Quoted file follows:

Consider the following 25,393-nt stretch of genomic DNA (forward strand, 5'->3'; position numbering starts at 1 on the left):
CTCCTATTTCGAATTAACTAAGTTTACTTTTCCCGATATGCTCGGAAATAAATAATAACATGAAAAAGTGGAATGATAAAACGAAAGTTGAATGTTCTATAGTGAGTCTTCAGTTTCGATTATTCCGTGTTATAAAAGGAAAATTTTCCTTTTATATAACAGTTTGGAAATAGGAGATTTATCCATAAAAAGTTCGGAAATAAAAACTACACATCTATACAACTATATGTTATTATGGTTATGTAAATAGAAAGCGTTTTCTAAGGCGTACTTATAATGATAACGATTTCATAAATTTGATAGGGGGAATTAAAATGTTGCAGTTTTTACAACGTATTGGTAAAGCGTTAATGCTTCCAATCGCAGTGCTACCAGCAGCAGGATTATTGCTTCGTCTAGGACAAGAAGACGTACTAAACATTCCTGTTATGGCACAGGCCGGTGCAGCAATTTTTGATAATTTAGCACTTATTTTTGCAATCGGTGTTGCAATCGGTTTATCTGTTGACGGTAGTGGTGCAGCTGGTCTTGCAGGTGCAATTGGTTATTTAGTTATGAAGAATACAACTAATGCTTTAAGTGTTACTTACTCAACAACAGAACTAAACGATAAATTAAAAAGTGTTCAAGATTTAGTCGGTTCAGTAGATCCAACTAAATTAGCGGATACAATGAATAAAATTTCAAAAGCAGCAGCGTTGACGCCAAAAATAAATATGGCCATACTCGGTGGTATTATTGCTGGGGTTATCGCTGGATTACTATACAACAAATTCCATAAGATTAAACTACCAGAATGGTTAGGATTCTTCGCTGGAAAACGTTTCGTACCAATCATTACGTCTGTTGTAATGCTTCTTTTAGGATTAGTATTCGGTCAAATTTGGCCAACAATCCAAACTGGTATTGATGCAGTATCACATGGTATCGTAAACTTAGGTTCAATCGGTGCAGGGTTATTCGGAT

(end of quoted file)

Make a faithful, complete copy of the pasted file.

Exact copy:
Consider the following 25,393-nt stretch of genomic DNA (forward strand, 5'->3'; position numbering starts at 1 on the left):
CTCCTATTTCGAATTAACTAAGTTTACTTTTCCCGATATGCTCGGAAATAAATAATAACATGAAAAAGTGGAATGATAAAACGAAAGTTGAATGTTCTATAGTGAGTCTTCAGTTTCGATTATTCCGTGTTATAAAAGGAAAATTTTCCTTTTATATAACAGTTTGGAAATAGGAGATTTATCCATAAAAAGTTCGGAAATAAAAACTACACATCTATACAACTATATGTTATTATGGTTATGTAAATAGAAAGCGTTTTCTAAGGCGTACTTATAATGATAACGATTTCATAAATTTGATAGGGGGAATTAAAATGTTGCAGTTTTTACAACGTATTGGTAAAGCGTTAATGCTTCCAATCGCAGTGCTACCAGCAGCAGGATTATTGCTTCGTCTAGGACAAGAAGACGTACTAAACATTCCTGTTATGGCACAGGCCGGTGCAGCAATTTTTGATAATTTAGCACTTATTTTTGCAATCGGTGTTGCAATCGGTTTATCTGTTGACGGTAGTGGTGCAGCTGGTCTTGCAGGTGCAATTGGTTATTTAGTTATGAAGAATACAACTAATGCTTTAAGTGTTACTTACTCAACAACAGAACTAAACGATAAATTAAAAAGTGTTCAAGATTTAGTCGGTTCAGTAGATCCAACTAAATTAGCGGATACAATGAATAAAATTTCAAAAGCAGCAGCGTTGACGCCAAAAATAAATATGGCCATACTCGGTGGTATTATTGCTGGGGTTATCGCTGGATTACTATACAACAAATTCCATAAGATTAAACTACCAGAATGGTTAGGATTCTTCGCTGGAAAACGTTTCGTACCAATCATTACGTCTGTTGTAATGCTTCTTTTAGGATTAGTATTCGGTCAAATTTGGCCAACAATCCAAACTGGTATTGATGCAGTATCACATGGTATCGTAAACTTAGGTTCAATCGGTGCAGGGTTATTCGGAT